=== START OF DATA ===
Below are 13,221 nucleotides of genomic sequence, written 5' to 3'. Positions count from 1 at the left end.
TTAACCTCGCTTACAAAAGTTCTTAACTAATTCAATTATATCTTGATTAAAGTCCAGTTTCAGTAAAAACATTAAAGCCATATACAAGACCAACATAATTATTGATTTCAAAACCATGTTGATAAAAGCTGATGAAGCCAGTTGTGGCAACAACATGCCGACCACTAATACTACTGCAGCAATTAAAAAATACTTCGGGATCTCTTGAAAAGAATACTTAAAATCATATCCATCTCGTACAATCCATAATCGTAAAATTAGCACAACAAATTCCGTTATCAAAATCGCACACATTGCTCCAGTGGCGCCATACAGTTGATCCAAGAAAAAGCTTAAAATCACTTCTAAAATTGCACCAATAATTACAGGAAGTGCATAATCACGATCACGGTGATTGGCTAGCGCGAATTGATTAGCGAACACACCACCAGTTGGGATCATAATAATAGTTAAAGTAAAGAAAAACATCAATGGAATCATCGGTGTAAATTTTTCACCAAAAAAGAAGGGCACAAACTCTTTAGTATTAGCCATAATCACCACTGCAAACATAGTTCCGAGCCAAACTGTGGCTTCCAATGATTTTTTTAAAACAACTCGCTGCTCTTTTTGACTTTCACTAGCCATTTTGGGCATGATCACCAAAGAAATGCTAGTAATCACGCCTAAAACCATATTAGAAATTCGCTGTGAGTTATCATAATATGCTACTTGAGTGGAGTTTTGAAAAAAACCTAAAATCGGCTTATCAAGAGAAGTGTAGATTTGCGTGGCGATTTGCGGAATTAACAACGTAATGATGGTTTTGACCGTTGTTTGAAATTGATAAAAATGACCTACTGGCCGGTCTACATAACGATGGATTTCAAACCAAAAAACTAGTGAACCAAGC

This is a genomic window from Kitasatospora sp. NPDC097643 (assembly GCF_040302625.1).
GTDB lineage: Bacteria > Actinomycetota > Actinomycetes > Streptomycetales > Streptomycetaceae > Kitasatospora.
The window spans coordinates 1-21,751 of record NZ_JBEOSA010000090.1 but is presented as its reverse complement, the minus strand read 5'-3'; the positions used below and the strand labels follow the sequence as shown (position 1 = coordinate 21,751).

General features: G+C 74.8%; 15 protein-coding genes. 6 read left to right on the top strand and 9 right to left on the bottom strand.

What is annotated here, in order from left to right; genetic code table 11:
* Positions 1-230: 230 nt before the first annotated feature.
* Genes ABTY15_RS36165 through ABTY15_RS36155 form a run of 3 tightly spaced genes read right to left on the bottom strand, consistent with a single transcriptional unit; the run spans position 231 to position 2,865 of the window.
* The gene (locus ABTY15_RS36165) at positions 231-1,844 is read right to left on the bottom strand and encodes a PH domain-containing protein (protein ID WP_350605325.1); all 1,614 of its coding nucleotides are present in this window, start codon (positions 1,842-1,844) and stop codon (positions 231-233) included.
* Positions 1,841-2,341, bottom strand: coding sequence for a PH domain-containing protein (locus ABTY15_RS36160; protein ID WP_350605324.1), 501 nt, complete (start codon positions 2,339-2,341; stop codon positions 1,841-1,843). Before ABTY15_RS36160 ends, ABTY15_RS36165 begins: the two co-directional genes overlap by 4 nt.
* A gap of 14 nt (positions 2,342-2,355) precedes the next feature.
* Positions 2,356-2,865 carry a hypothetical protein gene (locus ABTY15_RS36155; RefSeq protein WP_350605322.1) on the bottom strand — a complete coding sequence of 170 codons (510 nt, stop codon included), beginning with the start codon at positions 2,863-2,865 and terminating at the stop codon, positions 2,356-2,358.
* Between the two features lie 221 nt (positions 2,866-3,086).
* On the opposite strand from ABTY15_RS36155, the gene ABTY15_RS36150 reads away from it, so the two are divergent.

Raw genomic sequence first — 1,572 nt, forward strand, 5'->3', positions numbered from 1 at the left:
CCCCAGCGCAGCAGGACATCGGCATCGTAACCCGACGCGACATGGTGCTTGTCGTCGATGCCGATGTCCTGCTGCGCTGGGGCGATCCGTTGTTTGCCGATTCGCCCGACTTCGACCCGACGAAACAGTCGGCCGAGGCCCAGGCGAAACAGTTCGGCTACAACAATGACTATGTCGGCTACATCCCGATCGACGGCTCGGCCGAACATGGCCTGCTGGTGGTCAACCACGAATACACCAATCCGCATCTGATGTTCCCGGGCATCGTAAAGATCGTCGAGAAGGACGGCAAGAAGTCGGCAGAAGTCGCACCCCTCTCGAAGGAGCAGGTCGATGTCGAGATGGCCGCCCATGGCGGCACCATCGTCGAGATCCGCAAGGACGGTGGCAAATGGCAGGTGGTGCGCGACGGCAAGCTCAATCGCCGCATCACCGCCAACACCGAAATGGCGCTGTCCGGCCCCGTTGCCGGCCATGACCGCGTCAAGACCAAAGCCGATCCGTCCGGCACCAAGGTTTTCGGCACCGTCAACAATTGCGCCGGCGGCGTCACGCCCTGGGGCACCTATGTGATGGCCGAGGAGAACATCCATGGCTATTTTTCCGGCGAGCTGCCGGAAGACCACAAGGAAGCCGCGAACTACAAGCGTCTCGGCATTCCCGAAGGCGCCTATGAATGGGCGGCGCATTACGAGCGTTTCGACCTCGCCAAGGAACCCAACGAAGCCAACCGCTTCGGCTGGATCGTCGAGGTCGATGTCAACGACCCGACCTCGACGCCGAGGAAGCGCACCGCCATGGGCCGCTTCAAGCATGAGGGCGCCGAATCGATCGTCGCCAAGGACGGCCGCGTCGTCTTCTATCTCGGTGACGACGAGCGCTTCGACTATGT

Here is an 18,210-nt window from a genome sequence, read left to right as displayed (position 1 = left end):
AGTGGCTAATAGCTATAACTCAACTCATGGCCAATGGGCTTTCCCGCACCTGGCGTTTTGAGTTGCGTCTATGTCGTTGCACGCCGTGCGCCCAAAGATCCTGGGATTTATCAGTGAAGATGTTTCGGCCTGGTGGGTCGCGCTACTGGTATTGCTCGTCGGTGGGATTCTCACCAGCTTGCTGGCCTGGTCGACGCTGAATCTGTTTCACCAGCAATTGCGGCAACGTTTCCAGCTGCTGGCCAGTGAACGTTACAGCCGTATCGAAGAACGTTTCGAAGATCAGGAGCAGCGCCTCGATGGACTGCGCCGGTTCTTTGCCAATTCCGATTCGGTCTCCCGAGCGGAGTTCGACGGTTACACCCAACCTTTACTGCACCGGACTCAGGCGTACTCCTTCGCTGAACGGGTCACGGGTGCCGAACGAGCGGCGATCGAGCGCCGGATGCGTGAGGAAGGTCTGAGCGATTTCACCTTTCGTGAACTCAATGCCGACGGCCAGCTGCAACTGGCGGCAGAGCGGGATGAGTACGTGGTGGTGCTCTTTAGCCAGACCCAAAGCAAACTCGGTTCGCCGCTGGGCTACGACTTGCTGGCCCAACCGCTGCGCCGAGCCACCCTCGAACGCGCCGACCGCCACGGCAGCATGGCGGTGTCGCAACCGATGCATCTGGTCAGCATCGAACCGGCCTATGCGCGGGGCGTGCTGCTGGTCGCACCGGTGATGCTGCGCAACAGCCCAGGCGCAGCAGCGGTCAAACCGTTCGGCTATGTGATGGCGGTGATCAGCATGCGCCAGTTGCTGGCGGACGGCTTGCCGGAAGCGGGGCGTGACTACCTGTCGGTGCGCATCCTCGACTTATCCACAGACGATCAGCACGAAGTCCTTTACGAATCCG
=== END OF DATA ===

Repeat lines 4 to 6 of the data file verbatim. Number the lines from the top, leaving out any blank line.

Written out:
GTDB lineage: Bacteria > Actinomycetota > Actinomycetes > Streptomycetales > Streptomycetaceae > Kitasatospora.
The window spans coordinates 1-21,751 of record NZ_JBEOSA010000090.1 but is presented as its reverse complement, the minus strand read 5'-3'; the positions used below and the strand labels follow the sequence as shown (position 1 = coordinate 21,751).

General features: G+C 74.8%; 15 protein-coding genes. 6 read left to right on the top strand and 9 right to left on the bottom strand.